The world of Watchmen and the DC Universe have collided.  Will either survive the experience?  And… is that Johnny Thunder?  Your Major Spoilers review of Doomsday Clock #5 awaits!

DOOMSDAY CLOCK #5

Writer: Geoff Johns
Artist: Gary Frank
Colorist: Brad Anderson
Letterer: Rob Leigh
Publisher: DC Comics
Cover Price:  $4.99
Release Date: May 30, 2018

Previously in Doomsday Clock: Rorschach’s journal has been discovered, and the world of Watchmen is on the edge of destruction.  To try and stave off nuclear war, the new Rorschach and a few friends have set off to find the missing Doctor Manhattan, which has brought them to the DC Universe.  The last issue gave us the origins of the new Rorschach, Reggie Long, who is currently trapped in Arkham Asylum…  or at least, he used to be.

SATURN GIRL IS IN PLAY

Rorschach has been busted out of Arkham by Saturn Girl, while Adrian Veidt lies in the hospital, sedated after trying to murder Lex Luthor.  Breakouts are the name of the game in this issue, though, as Veidt breaks out of the hospital and a one-hundred-and-two-year-old man breaks out of his retirement facility to make his way to Pittsburgh to find his friend’s magic lamp and save the day.  This would all sound like a particularly wild delusion, were the man in question not Johnny Thunder, once of the Justice Society of America.  As for Veidt, he returns to the Owlship he used to cross the dimensional barrier, only to find that Batman has already read Rorschach’s journal and knows quite a bit about him already.  As for the Mime and the Marionette, they’re seeking out The Joker, thanks to being poorly treated in one of his clubs.  (Apparently, wearing makeup in a Joker establishment is instantly punishable by death?)  All the while, the world of Doomsday Clock #5 continues to fall apart, with ominous sabre-rattling by the governments of the world and the threat of war hanging over everyone, a situation so grave that Luthor himself agrees to work with Lois Lane to help stave off annihilation.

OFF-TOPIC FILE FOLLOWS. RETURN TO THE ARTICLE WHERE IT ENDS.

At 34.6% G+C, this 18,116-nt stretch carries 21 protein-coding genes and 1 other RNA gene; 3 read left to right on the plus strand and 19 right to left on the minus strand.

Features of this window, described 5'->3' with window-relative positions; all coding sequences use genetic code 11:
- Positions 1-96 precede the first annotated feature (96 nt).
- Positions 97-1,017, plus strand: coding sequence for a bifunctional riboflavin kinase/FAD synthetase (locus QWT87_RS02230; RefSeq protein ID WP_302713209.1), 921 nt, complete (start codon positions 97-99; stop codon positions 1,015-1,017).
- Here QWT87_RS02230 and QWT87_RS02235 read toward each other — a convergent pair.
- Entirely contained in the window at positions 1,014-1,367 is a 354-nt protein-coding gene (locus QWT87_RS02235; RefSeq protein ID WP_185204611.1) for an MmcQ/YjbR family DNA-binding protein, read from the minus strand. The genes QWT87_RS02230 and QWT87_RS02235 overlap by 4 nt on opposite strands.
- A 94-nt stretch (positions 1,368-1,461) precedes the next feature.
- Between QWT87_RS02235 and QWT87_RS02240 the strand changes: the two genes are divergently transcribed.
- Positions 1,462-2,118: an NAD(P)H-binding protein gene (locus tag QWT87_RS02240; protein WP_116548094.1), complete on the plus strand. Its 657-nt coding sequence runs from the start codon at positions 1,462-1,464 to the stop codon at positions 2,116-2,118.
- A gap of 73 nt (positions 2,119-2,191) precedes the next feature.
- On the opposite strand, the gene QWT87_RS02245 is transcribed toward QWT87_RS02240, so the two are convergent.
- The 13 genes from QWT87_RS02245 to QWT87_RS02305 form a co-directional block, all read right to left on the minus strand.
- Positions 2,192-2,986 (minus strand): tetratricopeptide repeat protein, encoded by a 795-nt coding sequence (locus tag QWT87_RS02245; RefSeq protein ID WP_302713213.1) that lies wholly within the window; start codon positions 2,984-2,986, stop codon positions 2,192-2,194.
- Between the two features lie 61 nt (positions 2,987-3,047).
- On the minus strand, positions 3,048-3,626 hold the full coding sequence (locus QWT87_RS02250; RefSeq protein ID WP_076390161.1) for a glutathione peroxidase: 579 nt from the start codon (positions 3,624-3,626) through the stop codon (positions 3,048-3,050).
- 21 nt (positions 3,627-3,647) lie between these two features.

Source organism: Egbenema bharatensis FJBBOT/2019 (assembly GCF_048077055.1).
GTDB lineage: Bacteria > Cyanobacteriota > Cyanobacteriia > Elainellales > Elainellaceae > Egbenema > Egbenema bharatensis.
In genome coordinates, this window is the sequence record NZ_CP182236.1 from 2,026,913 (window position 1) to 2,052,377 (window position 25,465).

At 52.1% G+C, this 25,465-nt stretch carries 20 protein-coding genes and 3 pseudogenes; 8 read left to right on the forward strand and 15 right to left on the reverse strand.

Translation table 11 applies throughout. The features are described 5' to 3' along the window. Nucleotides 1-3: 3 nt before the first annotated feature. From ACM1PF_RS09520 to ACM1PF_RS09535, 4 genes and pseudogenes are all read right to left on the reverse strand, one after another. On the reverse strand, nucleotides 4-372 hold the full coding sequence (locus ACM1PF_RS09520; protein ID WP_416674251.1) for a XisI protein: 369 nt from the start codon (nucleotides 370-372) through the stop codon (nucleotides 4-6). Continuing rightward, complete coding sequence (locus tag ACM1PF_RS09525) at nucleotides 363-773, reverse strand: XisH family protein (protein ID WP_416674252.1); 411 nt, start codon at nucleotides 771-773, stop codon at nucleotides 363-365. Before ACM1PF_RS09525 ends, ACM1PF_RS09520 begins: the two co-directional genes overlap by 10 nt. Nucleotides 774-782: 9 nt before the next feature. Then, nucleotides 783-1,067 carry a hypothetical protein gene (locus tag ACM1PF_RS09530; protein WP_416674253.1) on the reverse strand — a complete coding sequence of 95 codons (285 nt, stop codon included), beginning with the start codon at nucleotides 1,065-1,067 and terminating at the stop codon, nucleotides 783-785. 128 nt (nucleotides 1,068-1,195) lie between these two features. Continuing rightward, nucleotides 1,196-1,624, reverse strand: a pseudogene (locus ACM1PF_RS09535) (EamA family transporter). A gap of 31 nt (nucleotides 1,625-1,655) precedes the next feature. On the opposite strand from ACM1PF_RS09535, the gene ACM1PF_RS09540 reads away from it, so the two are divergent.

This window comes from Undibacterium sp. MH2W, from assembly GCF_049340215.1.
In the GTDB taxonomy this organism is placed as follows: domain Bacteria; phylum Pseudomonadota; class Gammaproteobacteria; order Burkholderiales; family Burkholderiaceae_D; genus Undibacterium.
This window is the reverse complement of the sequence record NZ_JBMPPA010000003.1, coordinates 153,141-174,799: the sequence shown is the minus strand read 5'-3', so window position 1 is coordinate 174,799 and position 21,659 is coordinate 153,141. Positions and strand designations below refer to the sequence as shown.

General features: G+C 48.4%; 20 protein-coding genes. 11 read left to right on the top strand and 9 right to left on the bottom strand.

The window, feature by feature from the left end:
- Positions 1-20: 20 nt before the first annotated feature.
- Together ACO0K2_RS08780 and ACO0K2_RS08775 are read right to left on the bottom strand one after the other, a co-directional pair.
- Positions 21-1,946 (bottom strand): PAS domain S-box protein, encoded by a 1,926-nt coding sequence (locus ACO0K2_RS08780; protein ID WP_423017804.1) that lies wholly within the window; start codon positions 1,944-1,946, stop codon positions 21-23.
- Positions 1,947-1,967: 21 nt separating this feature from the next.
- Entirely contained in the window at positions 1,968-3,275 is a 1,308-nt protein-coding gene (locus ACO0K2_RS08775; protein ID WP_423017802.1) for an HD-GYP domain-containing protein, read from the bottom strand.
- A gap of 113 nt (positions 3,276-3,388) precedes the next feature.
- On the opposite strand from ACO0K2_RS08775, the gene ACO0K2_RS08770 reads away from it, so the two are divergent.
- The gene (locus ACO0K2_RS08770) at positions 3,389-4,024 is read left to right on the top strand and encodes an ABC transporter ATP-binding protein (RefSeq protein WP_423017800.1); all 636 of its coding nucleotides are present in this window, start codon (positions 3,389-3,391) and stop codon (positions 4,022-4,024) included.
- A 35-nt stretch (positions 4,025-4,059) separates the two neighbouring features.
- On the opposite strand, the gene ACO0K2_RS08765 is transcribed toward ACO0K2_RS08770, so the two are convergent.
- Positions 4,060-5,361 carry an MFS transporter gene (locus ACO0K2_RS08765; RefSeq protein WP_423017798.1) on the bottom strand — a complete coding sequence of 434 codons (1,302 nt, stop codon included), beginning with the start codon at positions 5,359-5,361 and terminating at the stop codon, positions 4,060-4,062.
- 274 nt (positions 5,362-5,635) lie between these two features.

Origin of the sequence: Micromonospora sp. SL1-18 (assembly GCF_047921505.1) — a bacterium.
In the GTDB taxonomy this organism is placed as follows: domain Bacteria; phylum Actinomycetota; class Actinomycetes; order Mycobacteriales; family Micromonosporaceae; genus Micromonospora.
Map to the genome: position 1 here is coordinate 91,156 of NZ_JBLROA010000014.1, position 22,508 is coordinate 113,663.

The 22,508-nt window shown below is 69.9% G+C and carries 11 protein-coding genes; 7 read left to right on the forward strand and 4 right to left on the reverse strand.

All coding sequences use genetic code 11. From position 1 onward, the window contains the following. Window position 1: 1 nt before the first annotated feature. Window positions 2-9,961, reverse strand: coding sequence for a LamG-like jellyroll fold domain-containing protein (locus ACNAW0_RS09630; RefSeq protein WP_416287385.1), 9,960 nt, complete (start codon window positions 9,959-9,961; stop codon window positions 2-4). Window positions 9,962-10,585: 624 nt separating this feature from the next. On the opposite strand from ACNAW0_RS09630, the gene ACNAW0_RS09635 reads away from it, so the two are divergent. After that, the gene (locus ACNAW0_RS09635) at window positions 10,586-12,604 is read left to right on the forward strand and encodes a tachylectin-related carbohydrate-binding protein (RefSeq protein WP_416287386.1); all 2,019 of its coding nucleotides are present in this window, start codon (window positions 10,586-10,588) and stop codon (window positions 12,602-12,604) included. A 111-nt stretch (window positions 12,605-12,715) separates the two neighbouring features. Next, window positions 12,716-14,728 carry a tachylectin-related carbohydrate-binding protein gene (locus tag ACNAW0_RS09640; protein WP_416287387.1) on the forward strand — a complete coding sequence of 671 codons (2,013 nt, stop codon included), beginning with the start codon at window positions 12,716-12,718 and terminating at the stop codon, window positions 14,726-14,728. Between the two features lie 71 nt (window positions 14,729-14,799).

MORE THAN JUST A SEQUEL TO WATCHMEN

The previous issues of this series have had a weird timelessness to them, with Veidt and company explicitly coming from the early 90s.  This issue cements that Superman, at least, is sort of current, referencing Jon Kent during Clark and Lois’s attempts to make sense of what seems to be a government-sponsored effort to discredit superhumans.  Weirdly, though, the mix of characters and the tone of the story feels very much like 80s DC, with a return of Pozhar and a new People’s heroes featuring characters mostly extant during 1987.  Even a sequence involving Batman (outsmarted by Ozymandias and deposited in the middle of an anti-Batman riot in Gotham) feels eerily reminiscent of the ‘Legends’ miniseries, where something similar happened to Robin.  Gary Frank’s art has me of two minds in this issue: On the one hand, it is intentionally designed to emulate Dave Gibbons work on Watchmen, and is remarkably good at showing quiet moments like a sequence in The Daily Planet or a couple of nurses discussing Veidt’s terminal cancer.  On the other, his characters still have the wild-eyes that are so problematic in his works, making everyone look like they’re inches from strangling you.  When we’re talking about The Joker or the clearly dangerous Mime, it’s one thing.  But Perry White should not look like he wants to stab you.

BOTTOM LINE: BUT ALSO LESS

Still, Frank has the skills necessary to make all the scenes work, and the use of a (mostly) nine-panel grid makes it feel like we’re getting more story than many modern comics.  Doomsday Clock #5 has many parallels to Watchmen #5 in structure and art, and compared to the previous two issues, we get some significant plot motion and incident, with Frank providing strong visuals, earning 3.5 out of 5 stars overall.  It’s interesting to see the Justice Society and Legion plots that have been simmering since Rebirth in play here, and it makes me wonder what the end game of Doomsday Clock actually is.  Could it be something as world-changing as the end of the original Crisis or of 52?

I don’t know that I’ll ever been 100% sure that this series was necessary (a long and drawn-out argument that others have articulated better than I could ever have and which rehashing won’t undo the decision to make this book) but the creative team is bound and determined to do their best work to make it sing…

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Once upon a time, there was a young nerd from the Midwest, who loved Matter-Eater Lad and the McKenzie Brothers... If pop culture were a maze, Matthew would be the Minotaur at its center. Were it a mall, he'd be the Food Court. Were it a parking lot, he’d be the distant Cart Corral where the weird kids gather to smoke, but that’s not important right now... Matthew enjoys body surfing (so long as the bodies are fresh), writing in the third person, and dark-eyed women. Amongst his weaponry are such diverse elements as: Fear! Surprise! Ruthless efficiency! An almost fanatical devotion to pop culture! And a nice red uniform.

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